Document Detail

Gracilis muscle transposition for complex fistula and persistent nonhealing sinus in perianal Crohn's disease.
MedLine Citation:
PMID:  20848513     Owner:  NLM     Status:  In-Process    
BACKGROUND: Complex fistulas and persistent perineal sinuses as a result of perianal Crohn's disease remain a major therapeutic challenge. A muscle transposition may promote wound healing by filling the perineal cavity and increasing tissue oxygenation. We aimed to evaluate the outcomes of the treatment at our institution over 8 years.
METHODS: A retrospective review was performed for patients who underwent gracilis muscle transposition for complex perianal Crohn's disease between 1999 and 2007. Data collected included patients' demographic data, previous treatments (medical and surgical), and outcome of the operation. A structured telephone interview was conducted to evaluate medium- to long-term outcomes of the treatment.
RESULTS: Eighteen patients (8 men and 10 women, median age 33 years, range 17-59 years) underwent a gracilis muscle transposition between 1999 and 2007. Fourteen patients had a complex fistula, and 4 patients had a persistent nonhealing perineal sinus. Gracilis muscle transposition healed the perineum of 11 patients (61%) at a median follow-up of 10 months (range 1-88 months). The success rate for complex fistulas was 64% and that for persistent nonhealing perineal sinuses was 50%. Eight graft site infections and delayed healing were noted. There were no donor-site problems or major complication. Healing was maintained in 8 of 9 patients who were available for medium- to long-term follow-up (median 64 months, range 23-123 months), with high patient satisfaction.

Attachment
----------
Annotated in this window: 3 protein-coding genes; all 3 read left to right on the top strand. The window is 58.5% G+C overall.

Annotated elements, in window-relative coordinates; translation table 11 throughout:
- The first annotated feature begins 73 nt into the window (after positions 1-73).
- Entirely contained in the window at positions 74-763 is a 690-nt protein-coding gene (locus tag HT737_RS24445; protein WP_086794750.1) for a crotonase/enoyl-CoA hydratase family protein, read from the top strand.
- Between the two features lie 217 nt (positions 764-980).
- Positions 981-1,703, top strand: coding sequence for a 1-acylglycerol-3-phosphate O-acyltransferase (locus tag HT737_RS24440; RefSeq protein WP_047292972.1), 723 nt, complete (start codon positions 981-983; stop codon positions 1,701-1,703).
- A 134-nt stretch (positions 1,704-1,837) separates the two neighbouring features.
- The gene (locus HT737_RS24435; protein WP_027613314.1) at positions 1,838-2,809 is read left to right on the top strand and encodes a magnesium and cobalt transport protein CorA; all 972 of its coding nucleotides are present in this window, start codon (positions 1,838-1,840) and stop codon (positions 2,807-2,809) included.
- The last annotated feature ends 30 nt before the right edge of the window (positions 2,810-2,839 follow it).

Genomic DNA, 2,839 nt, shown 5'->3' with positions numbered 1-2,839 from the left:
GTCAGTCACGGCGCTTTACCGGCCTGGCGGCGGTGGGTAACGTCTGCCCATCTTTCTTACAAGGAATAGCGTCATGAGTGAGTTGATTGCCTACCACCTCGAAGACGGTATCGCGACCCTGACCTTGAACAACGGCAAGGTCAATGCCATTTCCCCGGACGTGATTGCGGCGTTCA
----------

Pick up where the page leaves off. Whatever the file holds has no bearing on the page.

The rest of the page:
CONCLUSIONS: Gracilis transposition is a viable option as a treatment for complex perianal Crohn's disease. Efficacy was maintained in nearly 90% of patients in the medium to long term.
Yasuko Maeda; Tina Heyckendorff-Diebold; Troels M Tei; Lilli Lundby; Steen Buntzen
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Publication Detail:
Type:  Journal Article    
Journal Detail:
Title:  Inflammatory bowel diseases     Volume:  17     ISSN:  1536-4844     ISO Abbreviation:  Inflamm. Bowel Dis.     Publication Date:  2011 Feb 
Date Detail:
Created Date:  2011-01-12     Completed Date:  -     Revised Date:  -    
Medline Journal Info:
Nlm Unique ID:  9508162     Medline TA:  Inflamm Bowel Dis     Country:  United States    
Other Details:
Languages:  eng     Pagination:  583-9     Citation Subset:  IM    
Surgical Research Unit, Department of Plastic Surgery Z, Aarhus University Hospital, Aarhus, Denmark.
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